First, delink the lawyers

First, delink the lawyers
: Glenn Reynolds is back with the sage observation (from a lawyer) that it doesn’t look too productive to send lawyers gunning for bloggers.

Does this mean that it’s always a mistake to send lawyers after bloggers? I suppose not. But I have to say that so far that’s how it looks. The ill-fated Luskin / Atrios dispute, the New York Times / National Debate facedown, and now this [the case of John Gray and his degrees] all suggest that sometimes it’s better just to let minor things go by than to issue threats that give the subject matter a much higher profile than it otherwise would have had. At the very least, a polite message pointing out the error, and requesting a correction without threats and bluster, is likely to do more good, and generate far less blowback. Bloggers are, in my experience, quite willing to correct errors of fact, but not impressed with threats and bluster.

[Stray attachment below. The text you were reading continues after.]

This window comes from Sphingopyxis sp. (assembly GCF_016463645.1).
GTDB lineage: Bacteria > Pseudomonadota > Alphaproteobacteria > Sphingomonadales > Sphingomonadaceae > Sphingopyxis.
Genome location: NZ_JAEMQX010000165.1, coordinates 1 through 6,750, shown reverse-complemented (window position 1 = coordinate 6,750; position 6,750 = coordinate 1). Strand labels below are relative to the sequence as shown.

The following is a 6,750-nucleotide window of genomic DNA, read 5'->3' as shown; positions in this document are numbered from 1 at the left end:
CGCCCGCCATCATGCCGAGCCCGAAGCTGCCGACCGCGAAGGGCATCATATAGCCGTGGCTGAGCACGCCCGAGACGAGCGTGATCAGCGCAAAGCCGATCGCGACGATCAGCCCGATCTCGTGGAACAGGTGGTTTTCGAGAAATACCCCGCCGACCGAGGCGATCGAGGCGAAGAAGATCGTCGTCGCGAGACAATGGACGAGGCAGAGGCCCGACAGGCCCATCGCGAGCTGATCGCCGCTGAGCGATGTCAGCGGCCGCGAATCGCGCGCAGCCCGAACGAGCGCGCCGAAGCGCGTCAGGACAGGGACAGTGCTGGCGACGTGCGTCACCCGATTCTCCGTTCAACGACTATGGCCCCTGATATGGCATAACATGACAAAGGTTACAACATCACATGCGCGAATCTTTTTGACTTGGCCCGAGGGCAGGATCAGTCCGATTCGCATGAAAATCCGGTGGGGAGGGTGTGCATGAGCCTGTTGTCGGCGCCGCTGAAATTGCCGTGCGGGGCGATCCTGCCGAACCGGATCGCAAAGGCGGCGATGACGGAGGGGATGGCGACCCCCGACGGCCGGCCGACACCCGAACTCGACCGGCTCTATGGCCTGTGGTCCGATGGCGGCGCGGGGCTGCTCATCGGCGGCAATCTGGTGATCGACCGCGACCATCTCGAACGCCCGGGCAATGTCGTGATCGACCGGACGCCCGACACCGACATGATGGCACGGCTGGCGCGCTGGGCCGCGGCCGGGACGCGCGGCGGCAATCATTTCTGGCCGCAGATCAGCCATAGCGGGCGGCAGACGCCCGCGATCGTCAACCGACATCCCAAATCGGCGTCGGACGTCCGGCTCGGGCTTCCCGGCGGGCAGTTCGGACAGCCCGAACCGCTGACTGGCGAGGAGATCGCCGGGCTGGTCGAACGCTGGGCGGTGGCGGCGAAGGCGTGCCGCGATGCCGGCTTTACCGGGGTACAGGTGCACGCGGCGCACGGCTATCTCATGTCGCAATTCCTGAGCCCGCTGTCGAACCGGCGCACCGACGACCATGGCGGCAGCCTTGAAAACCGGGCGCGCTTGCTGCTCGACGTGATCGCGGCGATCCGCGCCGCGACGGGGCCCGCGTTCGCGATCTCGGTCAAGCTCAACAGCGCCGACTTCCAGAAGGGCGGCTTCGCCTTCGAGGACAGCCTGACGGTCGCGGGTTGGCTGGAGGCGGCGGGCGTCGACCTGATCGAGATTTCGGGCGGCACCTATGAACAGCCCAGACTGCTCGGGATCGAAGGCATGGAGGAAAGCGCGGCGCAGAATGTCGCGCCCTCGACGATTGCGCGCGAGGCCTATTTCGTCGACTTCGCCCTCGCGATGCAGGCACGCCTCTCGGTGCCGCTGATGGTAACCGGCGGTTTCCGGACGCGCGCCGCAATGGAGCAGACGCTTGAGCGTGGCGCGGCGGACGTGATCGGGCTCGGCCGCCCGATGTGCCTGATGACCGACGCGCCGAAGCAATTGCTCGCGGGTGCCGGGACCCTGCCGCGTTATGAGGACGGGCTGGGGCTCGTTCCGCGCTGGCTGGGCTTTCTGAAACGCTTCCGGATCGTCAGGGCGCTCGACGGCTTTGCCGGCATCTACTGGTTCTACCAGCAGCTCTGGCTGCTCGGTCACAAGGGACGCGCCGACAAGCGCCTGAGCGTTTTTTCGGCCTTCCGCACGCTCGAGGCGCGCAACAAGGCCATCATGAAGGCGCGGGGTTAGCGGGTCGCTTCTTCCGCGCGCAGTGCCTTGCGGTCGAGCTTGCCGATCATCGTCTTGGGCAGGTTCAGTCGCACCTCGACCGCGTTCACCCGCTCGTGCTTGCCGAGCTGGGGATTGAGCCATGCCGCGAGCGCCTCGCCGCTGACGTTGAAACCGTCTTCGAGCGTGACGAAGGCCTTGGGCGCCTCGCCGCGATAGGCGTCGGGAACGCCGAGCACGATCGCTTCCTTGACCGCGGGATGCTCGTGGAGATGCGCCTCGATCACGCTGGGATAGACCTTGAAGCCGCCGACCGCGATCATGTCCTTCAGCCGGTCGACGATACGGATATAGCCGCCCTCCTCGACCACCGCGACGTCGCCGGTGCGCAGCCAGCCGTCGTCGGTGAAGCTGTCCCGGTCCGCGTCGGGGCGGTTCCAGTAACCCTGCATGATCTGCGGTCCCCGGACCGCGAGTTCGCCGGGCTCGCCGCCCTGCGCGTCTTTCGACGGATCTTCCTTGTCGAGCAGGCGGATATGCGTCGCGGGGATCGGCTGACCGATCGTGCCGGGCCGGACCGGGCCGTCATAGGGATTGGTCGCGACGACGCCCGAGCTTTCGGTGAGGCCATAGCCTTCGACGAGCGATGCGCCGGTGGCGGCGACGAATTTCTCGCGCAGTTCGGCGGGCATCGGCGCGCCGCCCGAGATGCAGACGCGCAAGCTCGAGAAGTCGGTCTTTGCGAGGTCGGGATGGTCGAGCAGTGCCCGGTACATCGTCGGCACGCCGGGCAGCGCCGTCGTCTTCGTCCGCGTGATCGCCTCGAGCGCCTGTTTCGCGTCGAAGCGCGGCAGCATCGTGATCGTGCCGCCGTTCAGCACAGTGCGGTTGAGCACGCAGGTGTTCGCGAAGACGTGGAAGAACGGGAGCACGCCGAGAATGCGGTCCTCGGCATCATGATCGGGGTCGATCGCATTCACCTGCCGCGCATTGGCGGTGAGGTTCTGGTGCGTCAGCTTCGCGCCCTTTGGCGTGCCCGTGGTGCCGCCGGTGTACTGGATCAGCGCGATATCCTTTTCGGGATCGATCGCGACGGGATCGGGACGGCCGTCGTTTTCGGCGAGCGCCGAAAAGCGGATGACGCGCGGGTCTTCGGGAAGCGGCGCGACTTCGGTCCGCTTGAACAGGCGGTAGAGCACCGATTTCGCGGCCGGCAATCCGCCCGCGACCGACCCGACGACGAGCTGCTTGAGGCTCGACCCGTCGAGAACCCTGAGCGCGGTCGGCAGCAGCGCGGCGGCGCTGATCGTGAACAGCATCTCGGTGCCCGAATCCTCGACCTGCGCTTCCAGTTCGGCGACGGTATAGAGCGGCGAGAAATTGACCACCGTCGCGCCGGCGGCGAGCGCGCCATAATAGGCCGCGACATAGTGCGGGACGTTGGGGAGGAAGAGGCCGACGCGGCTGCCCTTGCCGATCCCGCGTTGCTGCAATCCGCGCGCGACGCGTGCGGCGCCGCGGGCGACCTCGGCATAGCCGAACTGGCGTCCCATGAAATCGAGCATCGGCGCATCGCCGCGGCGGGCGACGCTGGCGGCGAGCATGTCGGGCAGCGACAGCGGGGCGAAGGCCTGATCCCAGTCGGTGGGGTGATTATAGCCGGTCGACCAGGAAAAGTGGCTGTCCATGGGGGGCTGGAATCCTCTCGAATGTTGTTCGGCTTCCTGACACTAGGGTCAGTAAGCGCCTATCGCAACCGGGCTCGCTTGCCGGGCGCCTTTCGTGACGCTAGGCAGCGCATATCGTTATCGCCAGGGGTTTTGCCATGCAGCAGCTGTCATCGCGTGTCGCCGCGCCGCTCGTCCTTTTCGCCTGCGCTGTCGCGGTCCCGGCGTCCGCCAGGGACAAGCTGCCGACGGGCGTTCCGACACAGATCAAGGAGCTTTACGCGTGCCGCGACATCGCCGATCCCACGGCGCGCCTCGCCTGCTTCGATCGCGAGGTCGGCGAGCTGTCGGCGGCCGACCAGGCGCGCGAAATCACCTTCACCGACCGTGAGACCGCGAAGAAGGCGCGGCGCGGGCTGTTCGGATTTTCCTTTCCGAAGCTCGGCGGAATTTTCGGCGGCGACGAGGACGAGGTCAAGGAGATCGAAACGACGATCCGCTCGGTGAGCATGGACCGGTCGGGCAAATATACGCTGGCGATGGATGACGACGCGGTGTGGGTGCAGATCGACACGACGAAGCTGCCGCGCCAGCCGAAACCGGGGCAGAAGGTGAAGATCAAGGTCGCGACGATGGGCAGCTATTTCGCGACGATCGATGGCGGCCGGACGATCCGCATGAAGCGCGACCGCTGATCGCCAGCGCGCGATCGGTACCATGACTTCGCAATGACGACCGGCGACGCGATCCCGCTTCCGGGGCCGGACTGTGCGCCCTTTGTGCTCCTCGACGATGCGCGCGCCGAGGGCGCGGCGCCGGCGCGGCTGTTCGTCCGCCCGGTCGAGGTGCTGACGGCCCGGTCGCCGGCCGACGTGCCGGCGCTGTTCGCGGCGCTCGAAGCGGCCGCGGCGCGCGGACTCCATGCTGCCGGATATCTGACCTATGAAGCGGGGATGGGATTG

Still, there will be blusterers who will threaten. I still want to see all the blogging lawyers — and there are many — band together to offer education and support (about a legal aid society for bloggers that will at least respond to lawyer letters with lawyer letters on your behalf?).

  • Dick Eagleson

    Splendid idea, delinking all the lawyers. I’ll get a rope.

  • Buzz

    Well, in the case of John Gray, it would
    have made more sense had he had a real case
    to make. As it turned out, John Gray is the
    one with something to hide: namely his over
    pumped credentials.

  • I’ve suggested a legal defense fund for sometime now. I haven’t done it because no one has been sued yet, to my knowledge. However, I had not thought about a central place for response letters. If I see a blogger in trouble and they are in my state, I do contact them privately and offer pro bono letterwriting assistance. Not one has needed it yet.

  • It’s not blogger specific and does’t provide representation, but don’t forget Chilling Effects,, a cooperative project of several fine law schools that seeks among other things to dissect and debunk overblown and unfounded cease and desist letters.